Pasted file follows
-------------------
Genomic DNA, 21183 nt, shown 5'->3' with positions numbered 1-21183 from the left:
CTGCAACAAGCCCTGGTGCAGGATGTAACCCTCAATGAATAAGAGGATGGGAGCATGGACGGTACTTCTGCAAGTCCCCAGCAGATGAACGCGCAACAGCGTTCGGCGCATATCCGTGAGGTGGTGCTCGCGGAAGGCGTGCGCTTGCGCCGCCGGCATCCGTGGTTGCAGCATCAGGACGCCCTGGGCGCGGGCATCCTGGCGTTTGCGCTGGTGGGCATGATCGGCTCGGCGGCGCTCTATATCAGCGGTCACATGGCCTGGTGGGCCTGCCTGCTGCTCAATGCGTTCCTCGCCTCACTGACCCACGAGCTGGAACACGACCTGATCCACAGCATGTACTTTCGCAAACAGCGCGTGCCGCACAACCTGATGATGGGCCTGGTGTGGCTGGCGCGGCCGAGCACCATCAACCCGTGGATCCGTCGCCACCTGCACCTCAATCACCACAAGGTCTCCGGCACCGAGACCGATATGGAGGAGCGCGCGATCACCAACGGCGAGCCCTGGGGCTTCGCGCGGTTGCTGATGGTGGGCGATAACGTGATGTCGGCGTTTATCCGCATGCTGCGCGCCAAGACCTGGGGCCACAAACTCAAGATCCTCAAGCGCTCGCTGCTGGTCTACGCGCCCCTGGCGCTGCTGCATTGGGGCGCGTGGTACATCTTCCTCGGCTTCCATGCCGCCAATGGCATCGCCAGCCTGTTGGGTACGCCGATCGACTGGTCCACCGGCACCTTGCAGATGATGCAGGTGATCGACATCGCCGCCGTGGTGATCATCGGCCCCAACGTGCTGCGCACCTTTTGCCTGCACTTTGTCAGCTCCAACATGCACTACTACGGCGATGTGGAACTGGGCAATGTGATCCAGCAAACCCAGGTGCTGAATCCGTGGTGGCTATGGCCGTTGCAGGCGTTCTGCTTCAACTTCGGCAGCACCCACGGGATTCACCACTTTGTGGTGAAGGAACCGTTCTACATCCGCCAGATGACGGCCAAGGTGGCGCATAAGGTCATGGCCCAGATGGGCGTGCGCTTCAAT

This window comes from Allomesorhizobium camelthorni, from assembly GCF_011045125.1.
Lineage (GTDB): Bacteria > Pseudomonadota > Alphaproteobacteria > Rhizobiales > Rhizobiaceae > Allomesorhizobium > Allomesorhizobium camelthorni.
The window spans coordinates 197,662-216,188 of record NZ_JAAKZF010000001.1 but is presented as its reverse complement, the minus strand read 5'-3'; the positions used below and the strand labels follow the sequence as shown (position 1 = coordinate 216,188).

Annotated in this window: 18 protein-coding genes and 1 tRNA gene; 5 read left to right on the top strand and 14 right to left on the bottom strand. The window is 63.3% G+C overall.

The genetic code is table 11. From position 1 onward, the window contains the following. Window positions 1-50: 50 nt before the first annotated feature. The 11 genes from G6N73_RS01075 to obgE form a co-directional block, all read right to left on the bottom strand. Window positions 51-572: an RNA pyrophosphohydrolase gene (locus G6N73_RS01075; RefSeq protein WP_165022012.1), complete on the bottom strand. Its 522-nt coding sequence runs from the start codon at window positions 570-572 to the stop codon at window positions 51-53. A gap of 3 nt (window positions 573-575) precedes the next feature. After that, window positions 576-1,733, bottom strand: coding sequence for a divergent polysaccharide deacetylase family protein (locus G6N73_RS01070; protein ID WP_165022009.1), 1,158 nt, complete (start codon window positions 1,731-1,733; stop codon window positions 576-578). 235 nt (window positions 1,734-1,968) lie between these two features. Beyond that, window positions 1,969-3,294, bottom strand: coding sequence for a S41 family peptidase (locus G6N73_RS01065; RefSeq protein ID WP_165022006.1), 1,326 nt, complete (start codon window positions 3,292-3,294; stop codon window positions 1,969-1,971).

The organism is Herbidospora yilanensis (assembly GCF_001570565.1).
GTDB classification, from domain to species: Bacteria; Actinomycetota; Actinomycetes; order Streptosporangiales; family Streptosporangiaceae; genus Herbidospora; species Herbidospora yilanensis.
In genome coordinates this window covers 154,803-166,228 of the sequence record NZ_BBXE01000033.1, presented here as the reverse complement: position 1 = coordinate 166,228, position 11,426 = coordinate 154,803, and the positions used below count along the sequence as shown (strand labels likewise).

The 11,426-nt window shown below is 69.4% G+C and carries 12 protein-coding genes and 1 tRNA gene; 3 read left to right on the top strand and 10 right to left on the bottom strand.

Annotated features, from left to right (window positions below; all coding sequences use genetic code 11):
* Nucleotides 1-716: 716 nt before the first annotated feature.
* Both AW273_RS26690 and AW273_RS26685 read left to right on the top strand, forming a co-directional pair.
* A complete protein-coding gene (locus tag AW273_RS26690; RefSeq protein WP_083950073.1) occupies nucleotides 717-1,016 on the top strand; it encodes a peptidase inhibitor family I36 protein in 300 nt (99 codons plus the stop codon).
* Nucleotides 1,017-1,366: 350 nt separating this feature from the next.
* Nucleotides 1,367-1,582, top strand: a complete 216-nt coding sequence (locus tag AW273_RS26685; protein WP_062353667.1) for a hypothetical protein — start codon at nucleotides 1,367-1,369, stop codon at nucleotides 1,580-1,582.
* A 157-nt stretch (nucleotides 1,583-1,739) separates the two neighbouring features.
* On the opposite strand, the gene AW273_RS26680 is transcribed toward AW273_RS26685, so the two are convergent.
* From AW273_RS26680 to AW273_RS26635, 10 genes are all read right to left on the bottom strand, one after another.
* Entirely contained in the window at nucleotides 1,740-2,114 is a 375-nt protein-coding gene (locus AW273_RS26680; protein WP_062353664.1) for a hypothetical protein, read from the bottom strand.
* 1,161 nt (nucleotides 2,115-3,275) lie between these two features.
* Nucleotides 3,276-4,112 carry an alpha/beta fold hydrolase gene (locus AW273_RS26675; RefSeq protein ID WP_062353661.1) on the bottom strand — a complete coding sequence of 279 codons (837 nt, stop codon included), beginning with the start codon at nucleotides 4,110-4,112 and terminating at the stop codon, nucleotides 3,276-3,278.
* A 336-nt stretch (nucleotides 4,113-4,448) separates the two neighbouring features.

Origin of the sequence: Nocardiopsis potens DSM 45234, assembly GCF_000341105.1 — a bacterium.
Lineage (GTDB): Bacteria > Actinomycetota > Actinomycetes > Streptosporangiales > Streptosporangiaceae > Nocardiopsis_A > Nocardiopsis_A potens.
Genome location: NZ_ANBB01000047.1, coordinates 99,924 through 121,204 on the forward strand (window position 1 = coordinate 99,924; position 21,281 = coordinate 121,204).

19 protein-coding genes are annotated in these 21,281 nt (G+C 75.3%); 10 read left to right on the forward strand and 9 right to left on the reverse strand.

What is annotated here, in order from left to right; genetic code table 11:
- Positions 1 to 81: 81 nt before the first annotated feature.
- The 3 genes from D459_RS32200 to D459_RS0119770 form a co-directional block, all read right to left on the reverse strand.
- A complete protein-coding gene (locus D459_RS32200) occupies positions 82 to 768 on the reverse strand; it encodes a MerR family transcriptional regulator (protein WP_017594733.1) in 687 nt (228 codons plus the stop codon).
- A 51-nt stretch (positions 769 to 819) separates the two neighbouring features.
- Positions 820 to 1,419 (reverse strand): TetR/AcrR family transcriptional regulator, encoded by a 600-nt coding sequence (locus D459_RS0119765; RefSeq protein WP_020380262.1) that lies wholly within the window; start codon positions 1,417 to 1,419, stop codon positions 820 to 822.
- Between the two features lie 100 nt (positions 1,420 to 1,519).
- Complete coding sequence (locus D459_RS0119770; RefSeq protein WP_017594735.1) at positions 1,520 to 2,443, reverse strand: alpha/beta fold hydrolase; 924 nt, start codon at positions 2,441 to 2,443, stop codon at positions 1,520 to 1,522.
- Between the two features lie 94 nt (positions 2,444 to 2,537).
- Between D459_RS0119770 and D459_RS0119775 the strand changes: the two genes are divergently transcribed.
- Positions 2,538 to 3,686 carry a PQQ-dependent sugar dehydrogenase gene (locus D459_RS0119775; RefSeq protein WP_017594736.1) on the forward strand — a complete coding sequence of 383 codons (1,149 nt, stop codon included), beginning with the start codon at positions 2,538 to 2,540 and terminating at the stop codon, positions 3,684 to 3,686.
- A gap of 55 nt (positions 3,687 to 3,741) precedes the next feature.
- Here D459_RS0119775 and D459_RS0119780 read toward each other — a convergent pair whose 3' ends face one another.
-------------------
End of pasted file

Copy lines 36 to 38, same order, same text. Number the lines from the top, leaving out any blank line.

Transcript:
- Complete coding sequence (locus D459_RS0119770; RefSeq protein WP_017594735.1) at positions 1,520 to 2,443, reverse strand: alpha/beta fold hydrolase; 924 nt, start codon at positions 2,441 to 2,443, stop codon at positions 1,520 to 1,522.
- Between the two features lie 94 nt (positions 2,444 to 2,537).
- Between D459_RS0119770 and D459_RS0119775 the strand changes: the two genes are divergently transcribed.